"We're trapped in the middle of a political game between the mayor and city council," said John Judge, president of the firefighters union, adding, "We're not the cause of his problem, and we're not the solution to his problem."
The lawyer representing the unions, Thomas W. Jennings, has the same impression. "The mayor and city council for the last month have been at it. They can't adopt a budget," he said, adding, "We were stuck in the middle. I said in court today, 'I don't know who's right, but I know who's not right -- and that is, whoever is making us the target for their leverage.' That's really what it was about."
Council President Janet Evans also blasted the mayor for his attempt to slash wages, calling the move "disgraceful" according to Scranton's WNEP-16.
McGowan, however, insisted that the wage cuts are a necessity, not a political calculation.
The city council was "fully aware of what obstacles were in front of us to get the refinancing done," he said. "At this point, they've decided they're not going to follow the budget they put in place. There's not much that the mayor can do to change that."
Doherty told the Scranton Times-Tribune that he hoped the cuts would "force a plan to be crafted that's accepted by the banking community."
"I apologize to all employees in the city that have to bear this. This is totally unnecessary," the mayor said. "This is unfortunate, but it dramatizes the seriousness of the situation. As the mayor, I can only deal with the money I have, and until the council funds its budget, this is the way it's going to be."
Judge Michael Barrasse, who issued the injunction, agreed with Jennings that the mayor cannot unilaterally slash pay outside the bounds of the unions' contracts and without any negotiations, according to a law clerk for Barrasse. In his arguments, however, city solicitor Paul Kelly spoke of emergency powers that may allow the mayor to make the cuts. Those arguments and the fate of the proposal will be addressed at a hearing on Friday.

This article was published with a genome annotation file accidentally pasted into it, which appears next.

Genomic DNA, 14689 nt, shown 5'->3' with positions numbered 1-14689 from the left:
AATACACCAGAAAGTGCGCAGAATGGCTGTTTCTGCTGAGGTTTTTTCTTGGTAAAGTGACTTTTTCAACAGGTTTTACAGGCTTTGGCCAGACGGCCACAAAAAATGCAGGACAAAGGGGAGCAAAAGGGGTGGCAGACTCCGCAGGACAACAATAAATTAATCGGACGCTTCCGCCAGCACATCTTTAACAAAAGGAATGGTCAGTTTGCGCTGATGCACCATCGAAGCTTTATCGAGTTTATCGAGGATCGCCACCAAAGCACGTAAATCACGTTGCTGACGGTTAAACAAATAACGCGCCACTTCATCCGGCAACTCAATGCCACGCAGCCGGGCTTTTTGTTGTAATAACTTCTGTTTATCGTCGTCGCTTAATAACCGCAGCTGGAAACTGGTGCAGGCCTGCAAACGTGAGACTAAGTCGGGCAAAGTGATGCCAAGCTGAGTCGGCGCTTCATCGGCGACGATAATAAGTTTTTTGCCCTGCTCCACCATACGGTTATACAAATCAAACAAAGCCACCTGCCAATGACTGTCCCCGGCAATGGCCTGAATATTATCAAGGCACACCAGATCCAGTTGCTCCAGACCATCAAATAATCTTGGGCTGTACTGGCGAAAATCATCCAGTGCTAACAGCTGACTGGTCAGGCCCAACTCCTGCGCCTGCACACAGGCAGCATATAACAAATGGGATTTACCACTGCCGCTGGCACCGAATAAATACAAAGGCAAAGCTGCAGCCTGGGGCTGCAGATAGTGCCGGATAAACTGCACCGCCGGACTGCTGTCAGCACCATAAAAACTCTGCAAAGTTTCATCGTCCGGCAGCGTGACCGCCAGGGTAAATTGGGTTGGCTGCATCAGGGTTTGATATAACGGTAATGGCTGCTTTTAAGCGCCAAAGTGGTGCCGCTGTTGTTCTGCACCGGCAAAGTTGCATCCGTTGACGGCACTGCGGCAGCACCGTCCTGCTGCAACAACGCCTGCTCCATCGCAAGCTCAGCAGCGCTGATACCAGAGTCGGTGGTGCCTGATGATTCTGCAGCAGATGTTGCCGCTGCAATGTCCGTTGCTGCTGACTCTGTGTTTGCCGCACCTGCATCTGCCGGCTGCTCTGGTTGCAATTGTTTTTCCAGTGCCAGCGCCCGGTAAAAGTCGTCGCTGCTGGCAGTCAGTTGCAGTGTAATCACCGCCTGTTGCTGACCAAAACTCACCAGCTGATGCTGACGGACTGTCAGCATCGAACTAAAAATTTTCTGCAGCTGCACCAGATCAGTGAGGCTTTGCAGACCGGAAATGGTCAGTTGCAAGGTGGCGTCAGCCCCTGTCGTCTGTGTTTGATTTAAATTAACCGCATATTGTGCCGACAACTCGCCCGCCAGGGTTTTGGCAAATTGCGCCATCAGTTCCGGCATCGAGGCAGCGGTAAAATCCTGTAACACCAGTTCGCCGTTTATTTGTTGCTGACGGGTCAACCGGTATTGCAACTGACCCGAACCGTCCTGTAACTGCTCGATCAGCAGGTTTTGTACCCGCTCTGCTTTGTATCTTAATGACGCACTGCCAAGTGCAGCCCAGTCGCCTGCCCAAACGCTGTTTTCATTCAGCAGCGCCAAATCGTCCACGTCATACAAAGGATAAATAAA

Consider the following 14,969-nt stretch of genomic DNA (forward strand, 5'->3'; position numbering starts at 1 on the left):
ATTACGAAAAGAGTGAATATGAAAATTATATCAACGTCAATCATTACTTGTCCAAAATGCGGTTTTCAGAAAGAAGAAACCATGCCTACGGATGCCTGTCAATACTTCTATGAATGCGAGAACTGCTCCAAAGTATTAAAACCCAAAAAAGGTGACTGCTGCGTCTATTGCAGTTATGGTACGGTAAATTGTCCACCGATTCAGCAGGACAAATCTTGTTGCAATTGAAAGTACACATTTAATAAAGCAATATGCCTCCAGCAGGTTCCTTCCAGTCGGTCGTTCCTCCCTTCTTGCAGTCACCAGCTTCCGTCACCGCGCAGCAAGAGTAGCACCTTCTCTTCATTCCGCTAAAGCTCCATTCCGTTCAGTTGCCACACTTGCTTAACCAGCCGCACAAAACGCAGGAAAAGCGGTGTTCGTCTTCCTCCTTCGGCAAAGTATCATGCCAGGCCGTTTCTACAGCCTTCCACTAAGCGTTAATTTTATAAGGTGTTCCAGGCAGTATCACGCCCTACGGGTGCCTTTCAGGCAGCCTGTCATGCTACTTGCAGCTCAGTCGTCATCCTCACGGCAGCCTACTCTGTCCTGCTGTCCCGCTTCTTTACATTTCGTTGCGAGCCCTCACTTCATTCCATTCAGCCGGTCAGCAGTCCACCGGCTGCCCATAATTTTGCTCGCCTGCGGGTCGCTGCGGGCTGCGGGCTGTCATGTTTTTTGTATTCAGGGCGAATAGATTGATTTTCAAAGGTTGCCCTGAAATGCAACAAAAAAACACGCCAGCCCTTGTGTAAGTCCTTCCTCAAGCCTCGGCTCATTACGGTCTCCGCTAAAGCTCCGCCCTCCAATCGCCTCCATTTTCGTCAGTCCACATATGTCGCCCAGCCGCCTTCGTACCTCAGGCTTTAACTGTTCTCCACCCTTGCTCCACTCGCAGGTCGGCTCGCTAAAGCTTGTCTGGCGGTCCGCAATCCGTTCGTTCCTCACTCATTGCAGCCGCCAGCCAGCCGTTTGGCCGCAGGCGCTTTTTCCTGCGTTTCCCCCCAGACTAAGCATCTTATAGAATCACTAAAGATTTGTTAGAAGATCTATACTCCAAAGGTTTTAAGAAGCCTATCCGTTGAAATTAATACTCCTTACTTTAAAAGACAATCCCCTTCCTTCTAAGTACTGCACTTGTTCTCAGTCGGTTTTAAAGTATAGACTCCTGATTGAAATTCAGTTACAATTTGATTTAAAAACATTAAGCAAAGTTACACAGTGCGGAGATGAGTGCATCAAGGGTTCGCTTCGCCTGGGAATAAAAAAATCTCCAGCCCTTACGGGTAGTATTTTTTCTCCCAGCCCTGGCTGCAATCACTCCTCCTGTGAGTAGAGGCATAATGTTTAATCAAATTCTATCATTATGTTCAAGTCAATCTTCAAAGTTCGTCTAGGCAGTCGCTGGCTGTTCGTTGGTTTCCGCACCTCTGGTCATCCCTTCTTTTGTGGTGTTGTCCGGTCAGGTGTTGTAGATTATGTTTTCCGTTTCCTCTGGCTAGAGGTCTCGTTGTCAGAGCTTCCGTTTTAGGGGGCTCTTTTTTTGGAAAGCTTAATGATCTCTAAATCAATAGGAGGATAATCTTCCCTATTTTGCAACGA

In addition to the lawsuit, the police and firefighters unions wrote letters apprising Vice President Biden of the situation. Biden visited Scranton on Wednesday and met with several union leaders from another municipality. The city has said it is in such dire straights financially that it will ask the Obama campaign to pay for the extra security detail associated with the vice president's visit.
"With Scranton and Pennsylvania being such a hot bed for the next election, we want to make sure that they know there's a Democratic mayor that's not taking care of his public safety unions," Judge, the firefighters union president, said. "We know that President Obama and Vice President Biden have been staunch supporters of police and fire, and we wanted to make sure they were aware of how our unions were being treated up here."
Whether or not the injunction stands Friday, Scranton's mayor and city council will have to look for a longer-term way both to cover the budget shortfalls and to pay employees the wages and interest they are due.
"At some point, tough decisions have to be made, whether it's tax increases or fee increases," McGowan said. "You can't come up with a budget and say, 'Well, maybe this is how we're going to repay you.'"
Martin, the police union president, isn't sure the mayor and city council can reconcile their differences soon.
"There is really no money, so what happens then?" he asked. "That question I don't have the answer to."